Podcast 14: Ryan Orbuch, A Teenage Startup Prodigy | Craftsman Founder

Podcast 14: Ryan Orbuch, A Teenage Startup Prodigy

Ryan Orbuch’s not your ordinary teenage kid. Ryan built Finish, an iPhone app used over a million times. It is known as “the to-do list for procrastinators” and was featured #1 in productivity in the app store.

After he received an Apple Design Award in 2013, it was covered on New York Times, TechCrunch, Forbes, CNET, The Huffington Post, and more. Ryan was also featured on Bloomberg TV and Fox News.

Ryan gave a TED Talk and was hired at Techstars Boulder. He is also deeply passionate about education reform. This week we get into his mind a bit and get to know what makes him tick and what gets him excited.

What Motivates You to Build Your Ideas (6:13)

Ryan tells us he didn’t have much to lose by trying. If he wanted to stop, he could because he didn’t have money into it. He never thought it was going to be a big thing.

People systematically overestimate risk in some areas and systematically underestimate risk in others. If a person is supporting a family it may not make sense to take the same risk that a student in high school could take.

Ryan’s TED Talk (8:50)

He was going to do a TED Talk “What you suck at is awesome.” Ted said they liked him but , “No”. Well they didn’t say, “no”, but they asked him if he was sure he didn’t have anything better.

Ryan tells us there is a difference between sucking at something or being fairly self aware that you suck at something.

How He Built a Company by Accident (11:00)

Ryan thought it would take a month to build the app and it would magically work. In the early stages, the business plan was to sell it at $0.99 and sell 2 million downloads and buy a new laptop.

The process; they started off 10th grade finals week. He was struggling with studding, procrastination and what he knows now as the metacognition week.

His friend Michael was engineering, Ryan considers himself 90% designer. They played around with it in the spring, and he kept wondering if it was going to become one of those ideas that you decide was a bad idea. It never became that, so he kept going.

By the way, he did buy a new laptop after they launched.

The Social Side of Ryan (19:00)

Ryan likes to stand back and watch a while when he first arrives at a social event. He shares how it is interesting to watch how general grouping trends happen all over the place. As example, he shares a dance; no one knows how to dance, so they start jumping. Then they start grinding and everyone is grinding.

He talks about statistics of high schools. There are 19 million high school students in the USA. +-1million depending on how you count them. A fairly significant percentage don’t show up every day. He mentions that we seem to be ok with that.

You have a say about where you work, you have options more so than at a school. He joined the board of a non-profit called, Student Voice. They realized there is surprisingly little reason for students to be self aware, and if they were aware, there is very little place for them to go with that energy.

Student Voice feels it is a problem, that about 36% of high school students feel like they don’t have a voice in the decisions that impact their lives and their education. They are doing a lot of fun things to help. They have lots of partnerships with big brands like Dell, Microsoft, Skype and lots more.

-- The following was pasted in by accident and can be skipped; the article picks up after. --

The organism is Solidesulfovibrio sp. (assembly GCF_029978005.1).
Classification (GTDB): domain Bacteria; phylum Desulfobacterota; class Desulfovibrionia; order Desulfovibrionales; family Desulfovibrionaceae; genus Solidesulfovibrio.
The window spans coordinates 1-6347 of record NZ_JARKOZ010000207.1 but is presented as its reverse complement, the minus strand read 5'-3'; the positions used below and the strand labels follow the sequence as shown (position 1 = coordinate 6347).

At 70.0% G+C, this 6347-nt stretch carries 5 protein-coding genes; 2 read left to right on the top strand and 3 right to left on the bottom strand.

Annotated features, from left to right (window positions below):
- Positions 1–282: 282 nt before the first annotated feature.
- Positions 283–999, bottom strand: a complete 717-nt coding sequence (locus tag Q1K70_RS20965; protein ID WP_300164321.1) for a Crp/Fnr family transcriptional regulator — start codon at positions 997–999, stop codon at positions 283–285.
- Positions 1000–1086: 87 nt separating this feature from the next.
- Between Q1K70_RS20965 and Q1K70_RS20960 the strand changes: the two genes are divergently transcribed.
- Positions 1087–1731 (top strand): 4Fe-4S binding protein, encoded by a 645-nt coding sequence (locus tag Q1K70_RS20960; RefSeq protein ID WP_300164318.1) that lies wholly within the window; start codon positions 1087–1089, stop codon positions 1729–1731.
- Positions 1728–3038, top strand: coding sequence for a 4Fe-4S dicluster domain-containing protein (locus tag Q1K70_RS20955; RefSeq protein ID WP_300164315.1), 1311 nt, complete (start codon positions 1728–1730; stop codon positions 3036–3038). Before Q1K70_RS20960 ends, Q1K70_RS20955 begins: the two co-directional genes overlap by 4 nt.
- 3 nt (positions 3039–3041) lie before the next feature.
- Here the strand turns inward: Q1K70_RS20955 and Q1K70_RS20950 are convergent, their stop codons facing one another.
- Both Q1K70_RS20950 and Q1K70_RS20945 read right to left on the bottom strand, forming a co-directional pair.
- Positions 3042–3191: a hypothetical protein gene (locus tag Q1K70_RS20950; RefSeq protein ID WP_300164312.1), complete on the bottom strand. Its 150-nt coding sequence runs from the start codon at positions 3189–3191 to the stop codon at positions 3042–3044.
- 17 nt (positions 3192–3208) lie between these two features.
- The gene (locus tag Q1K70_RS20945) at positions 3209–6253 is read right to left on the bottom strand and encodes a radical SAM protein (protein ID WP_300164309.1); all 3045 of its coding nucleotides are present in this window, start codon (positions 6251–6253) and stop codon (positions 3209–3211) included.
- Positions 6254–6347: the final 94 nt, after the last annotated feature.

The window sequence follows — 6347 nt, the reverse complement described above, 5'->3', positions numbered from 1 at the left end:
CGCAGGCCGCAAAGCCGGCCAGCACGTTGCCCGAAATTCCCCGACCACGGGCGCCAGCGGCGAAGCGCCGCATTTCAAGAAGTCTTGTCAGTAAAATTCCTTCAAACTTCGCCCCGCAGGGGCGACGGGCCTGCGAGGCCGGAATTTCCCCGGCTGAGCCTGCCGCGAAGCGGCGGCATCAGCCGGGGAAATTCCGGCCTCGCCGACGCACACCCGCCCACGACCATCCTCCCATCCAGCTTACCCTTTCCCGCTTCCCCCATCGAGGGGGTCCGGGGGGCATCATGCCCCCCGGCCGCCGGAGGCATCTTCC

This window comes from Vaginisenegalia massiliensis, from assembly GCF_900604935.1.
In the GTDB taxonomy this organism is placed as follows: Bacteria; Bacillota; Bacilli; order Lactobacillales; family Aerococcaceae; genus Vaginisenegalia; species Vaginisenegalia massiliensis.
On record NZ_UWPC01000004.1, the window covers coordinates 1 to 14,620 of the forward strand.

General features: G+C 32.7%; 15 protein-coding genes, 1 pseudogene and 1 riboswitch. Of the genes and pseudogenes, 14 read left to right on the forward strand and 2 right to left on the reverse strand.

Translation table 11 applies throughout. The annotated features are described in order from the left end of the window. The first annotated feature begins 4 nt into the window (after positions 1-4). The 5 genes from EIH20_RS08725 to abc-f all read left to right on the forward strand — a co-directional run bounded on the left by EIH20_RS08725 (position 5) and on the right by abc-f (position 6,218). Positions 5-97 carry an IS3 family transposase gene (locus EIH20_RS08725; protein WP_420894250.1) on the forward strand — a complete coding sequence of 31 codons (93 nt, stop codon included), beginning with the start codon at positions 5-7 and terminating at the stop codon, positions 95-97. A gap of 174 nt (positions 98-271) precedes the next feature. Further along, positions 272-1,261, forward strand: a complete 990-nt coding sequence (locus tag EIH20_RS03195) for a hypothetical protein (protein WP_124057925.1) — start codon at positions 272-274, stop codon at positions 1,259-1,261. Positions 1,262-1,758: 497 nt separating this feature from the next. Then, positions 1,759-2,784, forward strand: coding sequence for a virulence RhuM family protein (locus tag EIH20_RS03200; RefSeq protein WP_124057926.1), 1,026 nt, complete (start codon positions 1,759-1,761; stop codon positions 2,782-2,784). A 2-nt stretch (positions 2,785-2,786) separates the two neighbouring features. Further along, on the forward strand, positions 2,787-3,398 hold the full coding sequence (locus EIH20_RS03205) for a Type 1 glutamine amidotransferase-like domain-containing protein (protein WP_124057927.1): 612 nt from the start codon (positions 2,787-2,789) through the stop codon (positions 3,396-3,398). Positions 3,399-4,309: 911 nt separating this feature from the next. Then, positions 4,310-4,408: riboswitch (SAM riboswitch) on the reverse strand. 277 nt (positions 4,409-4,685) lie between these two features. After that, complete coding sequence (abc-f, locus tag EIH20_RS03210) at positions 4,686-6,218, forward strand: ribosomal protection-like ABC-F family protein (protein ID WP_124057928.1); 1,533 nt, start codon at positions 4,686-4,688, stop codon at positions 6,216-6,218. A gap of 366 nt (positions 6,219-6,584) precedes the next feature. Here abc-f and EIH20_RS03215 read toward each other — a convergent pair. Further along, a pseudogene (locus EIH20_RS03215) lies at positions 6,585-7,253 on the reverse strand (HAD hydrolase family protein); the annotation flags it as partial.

Ideas to Fix the Education System (24:15)

Ryan has been consulting with Ed Tech innovators and investors in San Francisco. The pure lack of actionable student perspective in decisions of education is very little.

There are a couple of companies that are building platforms to help. There is a lot preventing it from getting close.

The core idea is to fix high school by trying to utilize the self awareness of students towards something useful.  All these high schoolers are so close to the problem, and they know how to fix it but no one seems to care.

Finish (29:00)

Finish is an initial experiment to Ryan, he asks, “What can we do with high school students that are motivated and how can we build software and technology to help them be or stay or take resources.”

Finish is used by many successfully. Ryan built it knowing it would work for high school. He thinks it may have been wise to allow the marketing to be more than high school only.

Advice for 16 Year Old Self (32:55)

What you’re worrying about right now are probably not the right things to be worrying about, so stop worrying and start doing.

How to Contact Ryan

Twitter: @orbuch

Tweets

Why 36% of high school students feel like they don’t have a voice in the decisions that impact their lives and their education.

Can we fix high school by trying to utilize the self awareness of students and use it  towards something useful.

Credits

Audio mastering by Fiverr’s ariacreative

Show notes written by Fiverr’s ginakane

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Lucas Carlson

About the Author

Lucas Carlson

Lucas Carlson is a hands-on consultant, author and entrepreneur. He helps founders discover opportunities for growth, both for their companies and for themselves. He was the CEO and founder of AppFog, a popular startup acquired in 2013 after signing up over 100,000 developers and raising nearly $10M in venture funding from top angels and VCs.

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